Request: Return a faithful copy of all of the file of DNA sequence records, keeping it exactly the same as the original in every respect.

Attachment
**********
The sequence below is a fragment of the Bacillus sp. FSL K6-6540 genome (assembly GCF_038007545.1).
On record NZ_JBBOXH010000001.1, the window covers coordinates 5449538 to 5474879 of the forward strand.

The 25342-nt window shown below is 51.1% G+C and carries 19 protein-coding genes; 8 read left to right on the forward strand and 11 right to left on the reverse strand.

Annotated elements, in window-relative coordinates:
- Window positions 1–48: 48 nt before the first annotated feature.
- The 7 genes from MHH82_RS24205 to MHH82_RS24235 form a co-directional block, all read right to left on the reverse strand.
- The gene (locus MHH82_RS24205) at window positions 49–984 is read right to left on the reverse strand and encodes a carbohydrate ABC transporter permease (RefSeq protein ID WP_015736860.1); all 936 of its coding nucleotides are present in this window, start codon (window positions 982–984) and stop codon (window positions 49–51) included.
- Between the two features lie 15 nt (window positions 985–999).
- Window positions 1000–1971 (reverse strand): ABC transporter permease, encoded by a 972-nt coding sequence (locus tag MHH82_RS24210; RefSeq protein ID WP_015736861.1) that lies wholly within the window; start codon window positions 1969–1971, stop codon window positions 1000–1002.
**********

The sequence below is a fragment of the Bacillus sp. FSL K6-6540 genome (assembly GCF_038007545.1).
On record NZ_JBBOXH010000001.1, the window covers coordinates 5449538 to 5474879 of the forward strand.

The 25342-nt window shown below is 51.1% G+C and carries 19 protein-coding genes; 8 read left to right on the forward strand and 11 right to left on the reverse strand.

Annotated elements, in window-relative coordinates:
- Window positions 1–48: 48 nt before the first annotated feature.
- The 7 genes from MHH82_RS24205 to MHH82_RS24235 form a co-directional block, all read right to left on the reverse strand.
- The gene (locus MHH82_RS24205) at window positions 49–984 is read right to left on the reverse strand and encodes a carbohydrate ABC transporter permease (RefSeq protein ID WP_015736860.1); all 936 of its coding nucleotides are present in this window, start codon (window positions 982–984) and stop codon (window positions 49–51) included.
- Between the two features lie 15 nt (window positions 985–999).
- Window positions 1000–1971 (reverse strand): ABC transporter permease, encoded by a 972-nt coding sequence (locus tag MHH82_RS24210; RefSeq protein ID WP_015736861.1) that lies wholly within the window; start codon window positions 1969–1971, stop codon window positions 1000–1002.